LAST_SEQUENCE          1
   EXCLUDE                Included

   FILE_ID                2021
   FILE_LOCATION          <ADR_HOME>/incpkg/pkg_1/seq_1/export
   FILE_NAME              INCCKEY.dmp
   LAST_SEQUENCE          1
   EXCLUDE                Included

   FILE_ID                2022
   FILE_LOCATION          <ADR_HOME>/incpkg/pkg_1/seq_1/export
   FILE_NAME              INCIDENT_FILE.dmp
   LAST_SEQUENCE          1
   EXCLUDE                Included

   FILE_ID                2023
   FILE_LOCATION          <ADR_HOME>/incpkg/pkg_1/seq_1/export
   FILE_NAME              PROBLEM.dmp
   LAST_SEQUENCE          1
   EXCLUDE                Included

   FILE_ID                2024
   FILE_LOCATION          <ADR_HOME>/incpkg/pkg_1/seq_1/export
   FILE_NAME              HM_RUN.dmp
   LAST_SEQUENCE          1
   EXCLUDE                Included

   FILE_ID                2025
   FILE_LOCATION          <ADR_HOME>/incpkg/pkg_1/seq_1/export
   FILE_NAME              EM_USER_ACTIVITY.dmp
   LAST_SEQUENCE          1
   EXCLUDE                Included

   FILE_ID                2026
   FILE_LOCATION          <ADR_HOME>/incpkg/pkg_1/seq_1
   FILE_NAME              config.xml
   LAST_SEQUENCE          1
   EXCLUDE                Included

   FILE_ID                2027
   FILE_LOCATION          <ADR_HOME>/incpkg/pkg_1/seq_1/crs
   FILE_NAME              crsdiag.log
   LAST_SEQUENCE          1
   EXCLUDE                Included

   FILE_ID                2028
   FILE_LOCATION          <ADR_HOME>/incpkg/pkg_1/seq_1
   FILE_NAME              metadata.xml
   LAST_SEQUENCE          1
   EXCLUDE                Included

   FILE_ID                2029
   FILE_LOCATION          <ADR_HOME>/incpkg/pkg_1/seq_1
   FILE_NAME              manifest_1_1.xml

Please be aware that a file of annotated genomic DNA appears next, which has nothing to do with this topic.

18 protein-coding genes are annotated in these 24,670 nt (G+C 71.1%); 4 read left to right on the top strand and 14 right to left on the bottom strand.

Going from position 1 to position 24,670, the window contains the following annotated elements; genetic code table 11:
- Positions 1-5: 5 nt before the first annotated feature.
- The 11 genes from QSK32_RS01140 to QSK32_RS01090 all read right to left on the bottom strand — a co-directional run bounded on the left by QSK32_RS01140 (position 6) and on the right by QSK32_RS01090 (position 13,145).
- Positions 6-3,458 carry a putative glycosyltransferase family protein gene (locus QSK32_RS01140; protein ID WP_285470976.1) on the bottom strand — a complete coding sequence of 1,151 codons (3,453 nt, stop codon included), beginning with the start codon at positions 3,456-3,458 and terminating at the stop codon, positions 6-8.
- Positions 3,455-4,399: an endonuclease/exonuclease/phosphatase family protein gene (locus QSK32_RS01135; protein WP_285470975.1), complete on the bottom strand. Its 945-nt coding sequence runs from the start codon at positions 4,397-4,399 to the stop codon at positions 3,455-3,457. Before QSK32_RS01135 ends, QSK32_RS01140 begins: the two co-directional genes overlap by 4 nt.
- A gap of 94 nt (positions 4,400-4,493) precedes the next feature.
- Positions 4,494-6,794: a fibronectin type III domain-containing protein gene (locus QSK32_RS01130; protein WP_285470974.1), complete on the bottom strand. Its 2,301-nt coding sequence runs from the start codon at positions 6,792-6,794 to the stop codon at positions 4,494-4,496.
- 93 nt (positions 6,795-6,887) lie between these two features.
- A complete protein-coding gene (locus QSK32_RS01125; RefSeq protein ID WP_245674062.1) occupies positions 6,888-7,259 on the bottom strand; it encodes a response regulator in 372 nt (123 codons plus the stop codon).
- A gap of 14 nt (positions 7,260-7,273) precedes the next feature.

LAST_SEQUENCE          1
   EXCLUDE                Included

   FILE_ID                2030
   FILE_LOCATION          <ADR_HOME>/incpkg/pkg_1/seq_1
   FILE_NAME              manifest_1_1.html
   LAST_SEQUENCE          1
   EXCLUDE                Included

   FILE_ID                2031
   FILE_LOCATION          <ADR_HOME>/incpkg/pkg_1/seq_1
   FILE_NAME              manifest_1_1.txt
   LAST_SEQUENCE          1
   EXCLUDE                Included

Even an html file

Manifest for package 1

Manifest details

Package ID 1
Creation time 2011-03-14 18:26:07.566961 +01:00
Archive time 2011-03-14 18:37:14.499389 +01:00
Sequence 1
Package mode Complete
Package status Generating
Package flags Flags: (No flags set)

Contents summary

Main problems 1
Correlated problems 0
Main incidents 1
Correlated incidents 0

ADR details

Product rdbms
Target lsc02
Instance LSC02
ADR base /u01/app/oracle
ADR home /u01/app/oracle/diag/rdbms/lsc02/LSC02

Main problems

Problem ID Problem key Incidents included Incidents total
1 ORA 700 [foo] 1 1

Correlated problems

Problem ID Problem key Incidents included Incidents total

Main incidents

Incident ID Problem ID Error Message Incident time
53065 1 ORA-700 [foo] [bar] [baz] 2011-03-14 18:20:24.304000 +01:00

Correlated incidents

Incident ID Problem ID Error Message Incident time

Files

File name Location Size File time
LSC02_ora_14163_i53065.trm <ADR_HOME>/incident/incdir_53065 54828 2011-03-14 18:20:26.000000 +01:00
LSC02_ora_14163_i53065.trc <ADR_HOME>/incident/incdir_53065 2433968 2011-03-14 18:20:26.000000 +01:00
LSC02_ora_14163.trc <ADR_HOME>/trace 1308 2011-03-14 18:20:26.000000 +01:00
LSC02_ora_14163.trm <ADR_HOME>/trace 210 2011-03-14 18:20:24.000000 +01:00
log.xml <ADR_HOME>/alert 885849 2011-03-14 18:20:27.000000 +01:00
alert_LSC02.log <ADR_HOME>/trace 164969 2011-03-14 18:20:27.000000 +01:00
LSC02_diag_5247.trc <ADR_HOME>/trace 1287 2011-03-14 18:20:26.000000 +01:00